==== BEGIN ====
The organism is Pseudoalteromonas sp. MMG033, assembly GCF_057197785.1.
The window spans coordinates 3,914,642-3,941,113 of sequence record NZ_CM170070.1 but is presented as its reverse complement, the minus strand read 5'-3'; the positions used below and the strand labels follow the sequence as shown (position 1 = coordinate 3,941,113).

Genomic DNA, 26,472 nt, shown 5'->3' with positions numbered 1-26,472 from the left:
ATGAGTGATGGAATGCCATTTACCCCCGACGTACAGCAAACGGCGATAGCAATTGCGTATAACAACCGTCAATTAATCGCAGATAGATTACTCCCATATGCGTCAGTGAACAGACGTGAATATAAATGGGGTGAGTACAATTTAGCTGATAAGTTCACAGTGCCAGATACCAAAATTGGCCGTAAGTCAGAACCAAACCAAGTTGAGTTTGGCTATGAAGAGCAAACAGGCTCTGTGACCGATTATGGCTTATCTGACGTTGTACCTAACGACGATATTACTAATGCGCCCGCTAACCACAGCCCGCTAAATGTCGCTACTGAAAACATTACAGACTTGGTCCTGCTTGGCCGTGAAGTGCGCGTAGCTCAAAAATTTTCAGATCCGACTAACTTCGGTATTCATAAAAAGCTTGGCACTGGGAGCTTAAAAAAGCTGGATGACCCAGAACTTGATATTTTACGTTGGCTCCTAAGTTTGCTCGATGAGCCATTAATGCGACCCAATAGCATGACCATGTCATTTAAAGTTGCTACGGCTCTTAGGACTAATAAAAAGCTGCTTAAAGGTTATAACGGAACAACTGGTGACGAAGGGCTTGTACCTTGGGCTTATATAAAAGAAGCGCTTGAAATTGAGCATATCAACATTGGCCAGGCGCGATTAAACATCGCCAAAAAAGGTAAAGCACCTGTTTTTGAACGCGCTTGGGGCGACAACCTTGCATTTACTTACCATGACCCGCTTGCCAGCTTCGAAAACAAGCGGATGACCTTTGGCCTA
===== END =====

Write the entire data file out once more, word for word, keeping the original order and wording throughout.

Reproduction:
The organism is Pseudoalteromonas sp. MMG033, assembly GCF_057197785.1.
The window spans coordinates 3,914,642-3,941,113 of sequence record NZ_CM170070.1 but is presented as its reverse complement, the minus strand read 5'-3'; the positions used below and the strand labels follow the sequence as shown (position 1 = coordinate 3,941,113).

Genomic DNA, 26,472 nt, shown 5'->3' with positions numbered 1-26,472 from the left:
ATGAGTGATGGAATGCCATTTACCCCCGACGTACAGCAAACGGCGATAGCAATTGCGTATAACAACCGTCAATTAATCGCAGATAGATTACTCCCATATGCGTCAGTGAACAGACGTGAATATAAATGGGGTGAGTACAATTTAGCTGATAAGTTCACAGTGCCAGATACCAAAATTGGCCGTAAGTCAGAACCAAACCAAGTTGAGTTTGGCTATGAAGAGCAAACAGGCTCTGTGACCGATTATGGCTTATCTGACGTTGTACCTAACGACGATATTACTAATGCGCCCGCTAACCACAGCCCGCTAAATGTCGCTACTGAAAACATTACAGACTTGGTCCTGCTTGGCCGTGAAGTGCGCGTAGCTCAAAAATTTTCAGATCCGACTAACTTCGGTATTCATAAAAAGCTTGGCACTGGGAGCTTAAAAAAGCTGGATGACCCAGAACTTGATATTTTACGTTGGCTCCTAAGTTTGCTCGATGAGCCATTAATGCGACCCAATAGCATGACCATGTCATTTAAAGTTGCTACGGCTCTTAGGACTAATAAAAAGCTGCTTAAAGGTTATAACGGAACAACTGGTGACGAAGGGCTTGTACCTTGGGCTTATATAAAAGAAGCGCTTGAAATTGAGCATATCAACATTGGCCAGGCGCGATTAAACATCGCCAAAAAAGGTAAAGCACCTGTTTTTGAACGCGCTTGGGGCGACAACCTTGCATTTACTTACCATGACCCGCTTGCCAGCTTCGAAAACAAGCGGATGACCTTTGGCCTA